I've never met a Maine business owner who thought the state unemployment benefit system was fair. Or the workers compensation system. Or the environmental protection system. Or the human rights commission. And let's not even get started on taxes.
As far as these self-proclaimed job creators are concerned, all that bureaucracy — including the biased, ignorant, rude jerks who oversee regulations specific to particular kinds of companies — serves no other purposes than to coddle the lazy and incompetent, stifle the economy, and reduce profits.
Due process isn't pretty. Or convenient. Or even fair. All those rules that are supposed to assure both employers and employees they'll be getting an unbiased hearing can easily result in businesses losing some they probably should have won.
When Republican Governor Paul LePage summoned the state's unemployment hearing officers to a mandatory luncheon at the Blaine House in March for what he called a "discussion" (and what one of them termed a "group scolding") about why their rulings tended to favor workers who had lost their jobs, he was trying to deal with the reality of the situation. He just wasn't doing it in a realistic way. LePage or his senior staff should have known that if word of that meeting leaked out (and there was a 100 percent chance it would), it'd be characterized as the nasty governor trying to pressure the beleaguered hearing officers into deciding cases in favor of businesses. It would be spun as if LePage had summoned the state's judges to tell them they weren't convicting enough criminals, and he wanted them to pay less attention to that innocent-until-proven-guilty stuff. (LePage allegedly did call in one judge to discuss a case, an incident that, if true, indicates a stunning level of ethical unawareness.)
I wasn't at that lunch. I don't know what really happened. But I've been around politics long enough to know that hostile get-togethers always end badly for the host. I find it remarkable that neither LePage nor his closest advisors ever learned that lesson. Or maybe the bullheaded governor was warned of the consequences, but chose to ignore that advice. Whatever the reason, it should have been obvious there was nothing for LePage to gain from sharing sandwiches with those folks and plenty to be lost.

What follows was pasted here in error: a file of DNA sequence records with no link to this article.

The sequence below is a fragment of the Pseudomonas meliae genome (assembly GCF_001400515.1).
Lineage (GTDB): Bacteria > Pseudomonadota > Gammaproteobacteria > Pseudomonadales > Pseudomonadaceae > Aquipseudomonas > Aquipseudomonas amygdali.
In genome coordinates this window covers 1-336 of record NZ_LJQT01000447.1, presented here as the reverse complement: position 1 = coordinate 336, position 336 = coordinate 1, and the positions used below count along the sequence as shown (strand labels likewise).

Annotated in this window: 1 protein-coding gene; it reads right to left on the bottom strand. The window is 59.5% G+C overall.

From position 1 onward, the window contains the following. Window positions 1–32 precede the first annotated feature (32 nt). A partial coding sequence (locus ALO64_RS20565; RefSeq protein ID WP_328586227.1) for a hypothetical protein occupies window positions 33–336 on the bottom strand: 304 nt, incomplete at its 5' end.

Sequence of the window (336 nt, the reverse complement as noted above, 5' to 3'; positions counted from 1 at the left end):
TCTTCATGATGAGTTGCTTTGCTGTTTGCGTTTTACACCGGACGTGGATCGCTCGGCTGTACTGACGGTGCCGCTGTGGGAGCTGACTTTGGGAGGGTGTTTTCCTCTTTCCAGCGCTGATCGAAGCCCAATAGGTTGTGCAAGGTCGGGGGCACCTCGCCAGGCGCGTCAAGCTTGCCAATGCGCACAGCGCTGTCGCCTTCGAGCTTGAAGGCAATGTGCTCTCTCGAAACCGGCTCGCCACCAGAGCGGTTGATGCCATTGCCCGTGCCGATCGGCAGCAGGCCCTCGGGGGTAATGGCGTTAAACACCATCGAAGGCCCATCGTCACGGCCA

It's not as if this was the only way the unemployment insurance program might have been tweaked to make it more business-friendly. LePage could have proposed some relatively minor changes in the law that would have given employers an edge. If he'd had his priorities straight, he'd have done that before the last election, when the GOP controlled the Legislature. But he was too busy taking down left-leaning labor murals, complaining about video trackers, and flying off on Caribbean vacations to sort out those complexities.
Now that Democrats dominate both chambers, there's no way such measures will pass. LePage squandered his opportunity, and his belated announcement of a "blue ribbon commission" to study the problem won't change that.
What's worse is he's created another distracting controversy that, like the labor-mural flap, makes him look like a bully and a clunkhead. If this sort of incompetence were an isolated incident, it could be shrugged off. But with federal investigators now checking into what went down, the conflict will continue to make news. Not only does that fire up the anti-LePage forces, it also provides cover for Democrats in the Legislature if they fail to pass a responsible budget, postpone dealing with hospital debt, or punt on education reform.